During the course of our research into the various authors who have written about Sicily, it hasn’t escaped our notice that some never set foot on the island. They either imagined Trinacria from chilly northern climes or they grasped fragments of culture and folklore from visits to the Italian mainland. There are also those writers who put pen to paper before they actually decided to visit at a later stage in their career. Whether they are ‘never did’ers’ or ‘yet to do’ers’, they all seem to share the common themes of an attraction to the island’s legends or to its fulsome and unrestrained natural landscapes. This is not necessarily a criticism, it would be a poor world if creative imagination was limited to personal experience rather than flights of fancy or careful reading.
We have put together a small selection from the many examples, which amply illustrates this tendency.
James Henry Leigh Hunt – A Jar of Honey from Mount Hybla
Did Aetna exist before the human race? Was it, for ages, a great lonely earth-monster, sitting by the sea with his rugged woody shoulders and ghastly crown; now silent and quiet for centuries, like a basking giant; now roaring to the antediluvian skies; vomiting forth fire and smoke; drivelling with lava; then silent again as before…
(James Henry Leigh Hunt, a friend of Byron, Shelley and Keats, is our prime example of the scribbler who never visited Sicily. He wasn’t content with making reference to the island in a couple of poems or a mere verse; instead, he wrote an entire book. A Jar of Honey from Mount Hybla is a wonderful hodge-podge of mythology, pastoral poetics, Etnean imaginings and other Sicilian miscellanea. It was designed as a book to be given at Christmas and read around a northern fireplace. To be fair to Leigh Hunt, he did visit Byron and Shelley in the Bay of Lerici and was present when Shelley was cremated on the beach.)
John Milton – Paradise Lost
…and fuelled entrails thence conceiving fire,
sublimed with mineral fury, aid the winds,
and leave a singèd bottom all involved
with stench and smoke…
(Paradise Lost is part of the English language canon, so how could we not include an allusion to Mount Etna. Milton was so accomplished that he wrote poetry in Italian and travelled extensively through mainland Italy. The furthest south he reached was Naples, where matters were complicated by Spanish rule. Appropriately enough, his Etna is devilishly sulphuric.)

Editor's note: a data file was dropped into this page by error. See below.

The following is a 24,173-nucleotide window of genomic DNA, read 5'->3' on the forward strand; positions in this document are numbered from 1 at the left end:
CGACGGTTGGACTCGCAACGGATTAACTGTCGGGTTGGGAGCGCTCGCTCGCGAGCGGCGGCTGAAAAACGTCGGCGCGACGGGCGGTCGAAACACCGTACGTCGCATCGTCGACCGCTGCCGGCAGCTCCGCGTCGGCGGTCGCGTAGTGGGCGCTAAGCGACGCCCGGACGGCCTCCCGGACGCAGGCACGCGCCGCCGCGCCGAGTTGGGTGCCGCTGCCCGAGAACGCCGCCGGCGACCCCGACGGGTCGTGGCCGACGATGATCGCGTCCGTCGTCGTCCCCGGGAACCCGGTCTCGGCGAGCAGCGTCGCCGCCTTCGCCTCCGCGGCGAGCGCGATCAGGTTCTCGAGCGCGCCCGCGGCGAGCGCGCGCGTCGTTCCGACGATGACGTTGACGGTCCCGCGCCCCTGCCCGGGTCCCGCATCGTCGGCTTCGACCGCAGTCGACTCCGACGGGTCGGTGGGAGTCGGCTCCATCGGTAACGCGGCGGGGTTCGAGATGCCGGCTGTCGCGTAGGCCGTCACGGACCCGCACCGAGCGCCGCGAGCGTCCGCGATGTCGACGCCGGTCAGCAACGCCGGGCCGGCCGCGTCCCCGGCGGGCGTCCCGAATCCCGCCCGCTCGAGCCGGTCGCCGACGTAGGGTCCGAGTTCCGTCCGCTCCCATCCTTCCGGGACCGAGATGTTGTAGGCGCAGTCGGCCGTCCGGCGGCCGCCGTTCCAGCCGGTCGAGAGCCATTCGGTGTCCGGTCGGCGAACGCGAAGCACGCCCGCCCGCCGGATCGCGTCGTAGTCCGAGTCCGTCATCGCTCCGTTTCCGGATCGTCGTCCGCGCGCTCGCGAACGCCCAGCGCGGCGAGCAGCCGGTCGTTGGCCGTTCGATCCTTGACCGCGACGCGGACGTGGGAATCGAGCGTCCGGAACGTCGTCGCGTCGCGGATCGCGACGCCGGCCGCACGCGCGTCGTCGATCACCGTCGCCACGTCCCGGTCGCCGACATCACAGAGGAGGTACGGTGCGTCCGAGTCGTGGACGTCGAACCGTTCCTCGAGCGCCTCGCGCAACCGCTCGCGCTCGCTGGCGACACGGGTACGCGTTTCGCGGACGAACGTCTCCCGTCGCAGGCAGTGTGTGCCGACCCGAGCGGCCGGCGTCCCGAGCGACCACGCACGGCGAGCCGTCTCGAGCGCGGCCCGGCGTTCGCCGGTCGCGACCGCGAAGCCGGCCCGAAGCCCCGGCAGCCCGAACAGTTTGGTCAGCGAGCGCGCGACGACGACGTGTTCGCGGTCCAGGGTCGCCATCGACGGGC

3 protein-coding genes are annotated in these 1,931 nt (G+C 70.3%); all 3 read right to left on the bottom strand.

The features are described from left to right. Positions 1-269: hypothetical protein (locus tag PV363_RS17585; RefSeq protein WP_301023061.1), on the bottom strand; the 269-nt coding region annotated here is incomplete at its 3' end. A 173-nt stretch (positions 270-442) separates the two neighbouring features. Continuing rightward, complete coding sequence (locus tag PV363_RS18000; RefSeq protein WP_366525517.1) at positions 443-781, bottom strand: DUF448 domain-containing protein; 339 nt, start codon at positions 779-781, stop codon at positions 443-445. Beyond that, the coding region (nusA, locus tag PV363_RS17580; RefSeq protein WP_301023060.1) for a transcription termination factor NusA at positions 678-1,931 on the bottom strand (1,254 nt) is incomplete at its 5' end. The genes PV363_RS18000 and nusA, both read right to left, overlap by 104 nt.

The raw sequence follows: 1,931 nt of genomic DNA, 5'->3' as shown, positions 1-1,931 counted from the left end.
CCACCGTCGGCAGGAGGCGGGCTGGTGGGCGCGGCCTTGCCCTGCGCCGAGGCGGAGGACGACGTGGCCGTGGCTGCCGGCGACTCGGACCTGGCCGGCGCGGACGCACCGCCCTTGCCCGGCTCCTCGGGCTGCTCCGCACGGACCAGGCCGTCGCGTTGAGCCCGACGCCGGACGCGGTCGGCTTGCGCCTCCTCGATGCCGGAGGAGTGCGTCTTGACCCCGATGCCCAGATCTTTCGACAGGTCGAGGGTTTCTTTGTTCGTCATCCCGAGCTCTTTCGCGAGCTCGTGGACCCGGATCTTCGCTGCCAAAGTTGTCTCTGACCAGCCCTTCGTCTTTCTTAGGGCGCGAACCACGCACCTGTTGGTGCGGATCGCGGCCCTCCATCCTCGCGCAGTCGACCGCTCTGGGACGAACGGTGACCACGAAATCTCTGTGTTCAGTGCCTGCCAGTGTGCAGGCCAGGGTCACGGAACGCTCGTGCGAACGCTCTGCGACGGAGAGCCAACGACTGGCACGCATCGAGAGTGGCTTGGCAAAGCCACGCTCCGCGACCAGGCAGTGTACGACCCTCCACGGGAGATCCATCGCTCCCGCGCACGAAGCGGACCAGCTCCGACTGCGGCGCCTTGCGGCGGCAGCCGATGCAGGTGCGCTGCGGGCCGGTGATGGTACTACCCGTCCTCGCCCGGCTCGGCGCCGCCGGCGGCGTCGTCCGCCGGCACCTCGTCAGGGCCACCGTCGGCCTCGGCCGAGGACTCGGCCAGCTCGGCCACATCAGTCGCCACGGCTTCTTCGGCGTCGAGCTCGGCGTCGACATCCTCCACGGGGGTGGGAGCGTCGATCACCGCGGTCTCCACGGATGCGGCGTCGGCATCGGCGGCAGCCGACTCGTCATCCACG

Samuel Taylor Coleridge – ‘The Mad Monk’
I heard a voice from Etna’s side;
Where o’er a cavern’s mouth,
That fronted to the south,
A chestnut spread its umbrage wide:
A hermit or a monk that man might be;
But him I could not see;
And thus the music flow’d along,
In melody most like to old Sicilian song…
(Coleridge is the first of our ‘yet to do’ers’. He travelled out to Malta and Sicily in 1804 and was to spend months on the island. He wrote ‘The Mad Monk’ in 1800 and it first appeared in the Morning Post newspaper with the title: ‘The Voice from the Side of Etna’. It is something of a Gothic novel parody, a genre abounding in lunatic clerics and ruinous landscapes. It also reflects Coleridge’s friendship with Wordsworth and his love of an inspiring natural backdrop.)
Percy Bysshe Shelley – ‘The Song of Proserpine’ (from Mary’s Proserpine)
Sacred Goddess, Mother Earth
Thou from whose immortal bosom
Gods, and men, and beasts have birth,
Leaf, and blade, and bud, and blossom,
Breathe thine influence most divine
On thine own child Proserpine.
(Shelley was, of course, very drawn to Italy and spent much time in the country, although, as Leigh Hunt pointed out, he never went to Sicily. Nevertheless, he had read extensively on Greco-Roman myth and penned the above poem to go along with Mary Shelley’s work on Proserpine.)
Dante Gabriel Rossetti – ‘Proserpine’
Afar the flowers of Enna from this drear
Dire fruit, which, tasted once,
must thrall me here…
(Despite his Italian name, Rossetti, the son of an émigré, never reached the island. His father was a respected writer and his uncle, John Polidori, was Lord Byron’s doctor and author of The Vampyre. Given this literary background, it is no surprise that Rossetti was a poet, although he is much more famous as a painter in the Pre-Raphaelite Brotherhood during the Victorian era. His take on the Proserpine legend is full of dark imagery.)
Algernon Charles Swinburne – ‘Hymn to Proserpine’